“It’s concerning that previous studies have identified other pesticides and herbicides as potential risk factors for Parkinson’s, and there are hundreds of pesticides that have not yet been studied for any relationship to the disease,” said Dr. Krzyzanowski. 

“Much more research is needed to determine these relationships and hopefully to inspire others to take steps to lower the risk of disease by reducing the levels of these pesticides.”

The study was supported by Michael J. Fox Foundation for Parkinson’s Research. The results will be presented at the 76th Annual Meeting of the American Academy of Neurology, scheduled from April 13–18, 2024.

Parkinson’s disease

Parkinson’s disease is a progressive neurological disorder that primarily affects movement, leading to symptoms that worsen over time. 

The disease is caused by the degeneration and loss of neurons in the brain, particularly in an area called the substantia nigra, which is crucial for controlling movements. These neurons produce dopamine, a neurotransmitter that plays a key role in sending messages to the part of the brain that controls movement and coordination. 

As Parkinson’s disease progresses, the amount of dopamine produced in the brain decreases, leaving a person unable to control movement normally.


The symptoms of Parkinson’s disease are varied and can include tremors (shaking), bradykinesia (slowness of movement), limb rigidity, and problems with balance and coordination. These symptoms can lead to difficulty with walking, talking, and completing simple tasks.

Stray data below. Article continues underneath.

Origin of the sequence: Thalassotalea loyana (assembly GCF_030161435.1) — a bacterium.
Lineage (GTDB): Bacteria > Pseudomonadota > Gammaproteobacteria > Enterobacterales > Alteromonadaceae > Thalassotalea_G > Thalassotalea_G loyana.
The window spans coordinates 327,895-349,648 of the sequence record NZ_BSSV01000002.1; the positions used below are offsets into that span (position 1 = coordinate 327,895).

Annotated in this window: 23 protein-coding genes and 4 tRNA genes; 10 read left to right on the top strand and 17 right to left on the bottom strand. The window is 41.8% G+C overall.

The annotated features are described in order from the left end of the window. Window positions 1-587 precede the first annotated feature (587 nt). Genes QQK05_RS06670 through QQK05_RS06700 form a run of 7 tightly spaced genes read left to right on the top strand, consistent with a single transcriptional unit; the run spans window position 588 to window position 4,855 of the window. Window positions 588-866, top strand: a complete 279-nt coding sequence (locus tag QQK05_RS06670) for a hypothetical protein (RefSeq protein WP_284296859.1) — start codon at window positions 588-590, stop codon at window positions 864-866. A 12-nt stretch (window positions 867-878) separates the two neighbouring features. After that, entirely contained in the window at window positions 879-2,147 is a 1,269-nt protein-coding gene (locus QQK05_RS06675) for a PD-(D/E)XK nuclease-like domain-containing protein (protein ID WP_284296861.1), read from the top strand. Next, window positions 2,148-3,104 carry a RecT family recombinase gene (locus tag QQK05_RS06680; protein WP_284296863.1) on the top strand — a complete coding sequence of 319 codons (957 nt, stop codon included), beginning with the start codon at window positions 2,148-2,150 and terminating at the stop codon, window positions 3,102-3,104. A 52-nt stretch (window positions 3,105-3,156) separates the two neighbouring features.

Parkinson’s can also cause non-motor symptoms, including sleep disturbances, mood disorders, cognitive impairment, and autonomic dysfunction, which can affect blood pressure, bowel and bladder function, and sexual performance.

Possible causes

The exact cause of Parkinson’s disease is unknown, but it’s believed to be a combination of genetic and environmental factors. 

Exposure to certain toxins, such as pesticides, has been linked to an increased risk of developing the disease, and some genetic mutations have been identified that contribute to its development, though these are less common.


There is currently no cure for Parkinson’s disease, but treatments are available to help manage its symptoms. Medication therapy, most notably levodopa combined with carbidopa, is used to increase dopamine levels in the brain or mimic its actions, helping to control motor symptoms. 

Other treatments can include deep brain stimulation (DBS), physical therapy, and occupational therapy, aimed at improving quality of life.

Ongoing research 

Research into Parkinson’s disease is ongoing, with scientists looking for better ways to treat the disease, manage its symptoms more effectively, and ultimately find a cure. 

Experts like Dr. Krzyzanowski are studying the potential links between pesticide exposure and other environmental factors and the development of Parkinson’s disease. This may ultimately lead to the development of new treatment options that target the underlying causes of the disease rather than just its symptoms.